As aid levels lag, development cooperation more vital than ever – UN officials

ECOSOC President Lazarous Kapambwe

18 October 2011 – Senior United Nations officials today stressed the importance of development cooperation and making assistance more effective, especially at a time when governments worldwide are tightening their belts and aid budgets are being slashed.

Lazarous Kapambwe, President of the Economic and Social Council (ECOSOC), told a high-level symposium in Luxembourg that the temptation may be to go for the “easy” solution, including scaling back on development assistance.

“I hope such temptation will be resisted because it will have devastating consequences on developing countries,” he said in his remarks to the opening of the two-day event, the second of several high-level meetings planned inFor aid provided by one actor to work, others, big or small, must at the minimum not work at cross purpose. They can do more together than they can apart. DCF brings them together. the run up to the 2012 Development Cooperation Forum that will be convened by ECOSOC at the end of June.

ECOSOC was mandated in 2005 by the World Summit to convene the Development Cooperation Forum to help make development activities within and outside the UN more coherent and streamlined, particularly as more and more groups and entities become involved in the delivery of aid.

The symposium in Luxembourg is discussing, among other issues, how to effectively mobilize financial flows such as investment, trade and domestic revenues to maximize the impact of development aid.

“It is urgent that developing countries mobilize financial flows such as investment, trade and domestic revenues to bolster their own development. Aid can help them to do this,” Mr. Kapambwe later told a news conference.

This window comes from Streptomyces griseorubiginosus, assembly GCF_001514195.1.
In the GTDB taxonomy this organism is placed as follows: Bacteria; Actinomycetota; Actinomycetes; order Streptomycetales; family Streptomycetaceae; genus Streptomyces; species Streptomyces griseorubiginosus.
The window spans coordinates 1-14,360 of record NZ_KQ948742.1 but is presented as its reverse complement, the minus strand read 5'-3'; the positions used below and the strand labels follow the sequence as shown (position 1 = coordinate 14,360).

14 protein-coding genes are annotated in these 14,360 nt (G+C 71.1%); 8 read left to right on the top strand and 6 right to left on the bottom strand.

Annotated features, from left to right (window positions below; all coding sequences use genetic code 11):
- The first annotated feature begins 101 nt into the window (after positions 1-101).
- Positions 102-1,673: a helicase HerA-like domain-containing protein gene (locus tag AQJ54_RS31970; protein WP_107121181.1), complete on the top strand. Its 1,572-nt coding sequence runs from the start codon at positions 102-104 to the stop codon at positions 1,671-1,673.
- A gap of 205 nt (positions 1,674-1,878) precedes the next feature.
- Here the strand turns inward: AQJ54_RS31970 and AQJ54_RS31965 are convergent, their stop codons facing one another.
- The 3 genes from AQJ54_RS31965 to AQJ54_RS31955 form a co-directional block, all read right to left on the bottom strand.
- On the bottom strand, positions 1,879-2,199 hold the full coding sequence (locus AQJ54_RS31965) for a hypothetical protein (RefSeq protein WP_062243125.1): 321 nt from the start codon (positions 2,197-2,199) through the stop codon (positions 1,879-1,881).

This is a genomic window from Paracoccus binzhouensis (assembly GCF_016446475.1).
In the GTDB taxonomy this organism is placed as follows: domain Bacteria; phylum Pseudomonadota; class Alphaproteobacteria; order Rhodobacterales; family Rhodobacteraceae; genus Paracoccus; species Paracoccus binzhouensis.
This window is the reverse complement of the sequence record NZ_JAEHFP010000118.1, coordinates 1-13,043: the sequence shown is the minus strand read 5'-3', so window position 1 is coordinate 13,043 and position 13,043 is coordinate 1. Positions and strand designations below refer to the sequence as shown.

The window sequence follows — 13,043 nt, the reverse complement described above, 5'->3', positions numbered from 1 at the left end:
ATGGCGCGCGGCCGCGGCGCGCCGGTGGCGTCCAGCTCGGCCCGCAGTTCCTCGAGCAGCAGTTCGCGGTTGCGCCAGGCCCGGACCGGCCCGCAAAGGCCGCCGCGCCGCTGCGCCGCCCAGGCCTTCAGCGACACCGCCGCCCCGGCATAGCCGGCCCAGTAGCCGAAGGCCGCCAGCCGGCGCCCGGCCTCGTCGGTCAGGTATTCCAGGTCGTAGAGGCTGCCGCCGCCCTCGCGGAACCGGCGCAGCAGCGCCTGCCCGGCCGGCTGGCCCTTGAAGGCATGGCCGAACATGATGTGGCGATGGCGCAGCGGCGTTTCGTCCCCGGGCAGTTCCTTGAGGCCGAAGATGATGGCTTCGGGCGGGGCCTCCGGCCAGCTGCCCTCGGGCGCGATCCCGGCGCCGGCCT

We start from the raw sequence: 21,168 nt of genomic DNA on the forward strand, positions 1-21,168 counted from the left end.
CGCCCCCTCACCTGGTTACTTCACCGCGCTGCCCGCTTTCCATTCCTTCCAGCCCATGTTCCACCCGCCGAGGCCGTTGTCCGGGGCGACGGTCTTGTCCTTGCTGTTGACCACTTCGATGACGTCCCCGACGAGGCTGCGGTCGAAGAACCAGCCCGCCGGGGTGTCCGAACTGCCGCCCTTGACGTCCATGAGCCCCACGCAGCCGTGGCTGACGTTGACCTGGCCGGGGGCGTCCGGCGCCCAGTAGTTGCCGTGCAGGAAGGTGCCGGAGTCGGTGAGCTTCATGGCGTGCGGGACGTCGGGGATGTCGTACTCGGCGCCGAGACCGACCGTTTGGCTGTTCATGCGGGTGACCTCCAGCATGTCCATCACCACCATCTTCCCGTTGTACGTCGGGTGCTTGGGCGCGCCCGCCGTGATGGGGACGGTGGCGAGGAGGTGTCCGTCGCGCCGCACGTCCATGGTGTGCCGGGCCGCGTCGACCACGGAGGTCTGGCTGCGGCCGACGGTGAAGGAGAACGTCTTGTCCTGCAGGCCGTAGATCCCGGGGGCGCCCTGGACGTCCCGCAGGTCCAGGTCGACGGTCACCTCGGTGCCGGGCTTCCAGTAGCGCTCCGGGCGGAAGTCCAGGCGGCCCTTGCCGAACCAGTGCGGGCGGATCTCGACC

“But this has to be done carefully. The kind of financial flows they want to mobilize are those that will have maximum impact on poverty,” he noted, adding that maximizing the impact of aid is a powerful argument for giving more aid.

Also addressing the symposium was Deputy Secretary-General Asha-Rose Migiro, who noted that the event was taking place at a time of “economic crisis and profound uncertainty,” when the poorest are being hit hardest.

“As countries around the globe develop fiscal austerity measures, aid budgets are often the first targets,” she stated. “We must resist this trend. There should be no going back on the MDGs. Development commitments made should be development commitments kept.”

The Millennium Development Goals (MDGs), agreed by world leaders at a summit in 2000, seek to slash hunger and poverty, maternal and infant mortality, a host of diseases and lack of access to education and health care, all by 2015.

Ms. Migiro also emphasized the importance of working together to maximize the development impact of aid, adding that developing countries must find ways to raise additional domestic resources and create the conditions for investment to flourish.

“Any policy should find its ultimate test in the improvements it brings into the lives of people, and on the poorest and most vulnerable in particular,” she said. “This should be the yardstick against which we identify good practices and policies that work.”

She called for using the potential of the forum – which has evolved over the past five years into a “vibrant multi-stakeholder platform” – to build agreement and understanding on major trends and the responses to pursue.


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